Prev: tab names are wrong when printing custom footers (using [&tab] )
Next: average if  between range
From: Meenie on 2 Jun 2010 09:09 I have an audit and am looking for a specific item in the audit. I'm asking a specific question and the answer can be either Yes, No or N/A. To figure out the compliance to the question as a percentage, I'm taking the number of "Yes + N/A" answers and dividing it by the total number of items audited. Someone else thinks we should first subtract the number of n/a answers from the total number of items  this number she calls the "applicable total" then she divides the number of "Yes" answers by the "Applicable total" and gets a compliance. Example on one question there are 485 audits, 48 are "no", 69 are "Yes" and 366 are "n/a". By subtracting out the n/a answers then dividing by that number into the yes answers she gets a 58% compliance. By just taking the total of 485 and dividing that into the number of yes + n/a, you get 90%. I feel she is making the n/a answers count against her, and she shouldn't. I think you're looking through 485 items and only finding 48 that were "bad". Which is the correct way?? thanks, Meenie :) 
From: Steve Dunn on 2 Jun 2010 09:37 Only you can answer that, Grasshopper... Seriously though, what you and your colleagues need to ask yourselves is "what actually defines compliance with the question asked?". As an outsider, it would seem that the only answers which comply with the question are the ones who answered Yes, and therefore your compliance percentage would be based on Yes/Total, but it may be that you want to ignore those who answered "n/a", Yes/(Totaln/a), that really depends on the question. Personally, I can't imagine a case where (Yes+n/a)/Total would be correct, but again you need to first ignore the figures and define "compliance with the question" in words. <rant mode> This is the problem with most statistics gathering, the stat's are gathered, then the math used suits the desired outcome! </rant mode> "Meenie" <Meenie(a)discussions.microsoft.com> wrote in message news:FAD1C4EA496542D2BF58ED17773785D3(a)microsoft.com... >I have an audit and am looking for a specific item in the audit. > I'm asking a specific question and the answer can be either Yes, No or > N/A. > To figure out the compliance to the question as a percentage, I'm taking > the > number of "Yes + N/A" answers and dividing it by the total number of items > audited. > Someone else thinks we should first subtract the number of n/a answers > from > the total number of items  this number she calls the "applicable total" > then > she divides the number of "Yes" answers by the "Applicable total" and gets > a > compliance. > > Example on one question there are 485 audits, 48 are "no", 69 are "Yes" > and > 366 are "n/a". By subtracting out the n/a answers then dividing by that > number into the yes answers she gets a 58% compliance. > > By just taking the total of 485 and dividing that into the number of yes + > n/a, you get 90%. > > I feel she is making the n/a answers count against her, and she shouldn't. > I think you're looking through 485 items and only finding 48 that were > "bad". > > Which is the correct way?? > > thanks, Meenie :) > >  >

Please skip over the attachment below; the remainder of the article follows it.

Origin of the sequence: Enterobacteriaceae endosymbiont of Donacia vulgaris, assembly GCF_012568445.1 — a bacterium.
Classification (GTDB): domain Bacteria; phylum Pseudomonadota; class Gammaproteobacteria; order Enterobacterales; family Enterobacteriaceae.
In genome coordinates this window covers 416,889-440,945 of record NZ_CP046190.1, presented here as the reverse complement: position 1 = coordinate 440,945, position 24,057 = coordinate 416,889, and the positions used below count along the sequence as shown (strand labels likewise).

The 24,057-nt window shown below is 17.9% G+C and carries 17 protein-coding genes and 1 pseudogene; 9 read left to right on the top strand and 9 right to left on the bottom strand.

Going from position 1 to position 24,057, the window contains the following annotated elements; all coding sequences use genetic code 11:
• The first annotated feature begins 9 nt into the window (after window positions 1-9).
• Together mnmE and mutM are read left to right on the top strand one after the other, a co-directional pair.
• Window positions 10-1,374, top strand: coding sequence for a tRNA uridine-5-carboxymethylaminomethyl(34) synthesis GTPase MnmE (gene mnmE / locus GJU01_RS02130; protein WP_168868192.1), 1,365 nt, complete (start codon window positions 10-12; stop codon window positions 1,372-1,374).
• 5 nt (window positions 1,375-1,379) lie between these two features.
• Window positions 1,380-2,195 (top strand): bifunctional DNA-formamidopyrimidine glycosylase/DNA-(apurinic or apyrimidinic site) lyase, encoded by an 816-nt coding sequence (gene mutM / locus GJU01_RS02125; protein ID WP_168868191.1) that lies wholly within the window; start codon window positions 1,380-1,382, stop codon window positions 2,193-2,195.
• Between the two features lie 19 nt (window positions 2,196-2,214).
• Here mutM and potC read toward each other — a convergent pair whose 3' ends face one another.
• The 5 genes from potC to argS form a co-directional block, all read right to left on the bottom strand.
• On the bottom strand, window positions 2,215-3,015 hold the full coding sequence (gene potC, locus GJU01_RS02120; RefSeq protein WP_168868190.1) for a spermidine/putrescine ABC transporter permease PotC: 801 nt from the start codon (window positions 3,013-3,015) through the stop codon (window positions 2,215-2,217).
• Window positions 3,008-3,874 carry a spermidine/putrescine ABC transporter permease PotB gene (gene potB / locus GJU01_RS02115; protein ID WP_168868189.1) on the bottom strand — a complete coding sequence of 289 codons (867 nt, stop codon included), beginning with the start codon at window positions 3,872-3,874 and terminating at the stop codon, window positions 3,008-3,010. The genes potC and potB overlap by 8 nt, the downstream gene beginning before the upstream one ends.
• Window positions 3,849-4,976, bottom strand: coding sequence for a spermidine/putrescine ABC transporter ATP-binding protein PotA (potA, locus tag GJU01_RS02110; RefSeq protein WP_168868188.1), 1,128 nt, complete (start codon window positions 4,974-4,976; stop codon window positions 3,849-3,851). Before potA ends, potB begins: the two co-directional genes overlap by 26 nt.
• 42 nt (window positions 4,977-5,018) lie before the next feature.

From: Meenie on 2 Jun 2010 09:46 "<rant mode> This is the problem with most statistics gathering, the stat's are gathered, then the math used suits the desired outcome! </rant mode> " I agree with that, and dislike stats intensely, lol, but ya gotta give 'em what they ask for, lol.  Meenie "Meenie" wrote: > I have an audit and am looking for a specific item in the audit. > I'm asking a specific question and the answer can be either Yes, No or N/A. > To figure out the compliance to the question as a percentage, I'm taking the > number of "Yes + N/A" answers and dividing it by the total number of items > audited. > Someone else thinks we should first subtract the number of n/a answers from > the total number of items  this number she calls the "applicable total" then > she divides the number of "Yes" answers by the "Applicable total" and gets a > compliance. > > Example on one question there are 485 audits, 48 are "no", 69 are "Yes" and > 366 are "n/a". By subtracting out the n/a answers then dividing by that > number into the yes answers she gets a 58% compliance. > > By just taking the total of 485 and dividing that into the number of yes + > n/a, you get 90%. > > I feel she is making the n/a answers count against her, and she shouldn't. > I think you're looking through 485 items and only finding 48 that were "bad". > > Which is the correct way?? > > thanks, Meenie :) > >  >

Pages: 1 Prev: tab names are wrong when printing custom footers (using [&tab] ) Next: average if  between range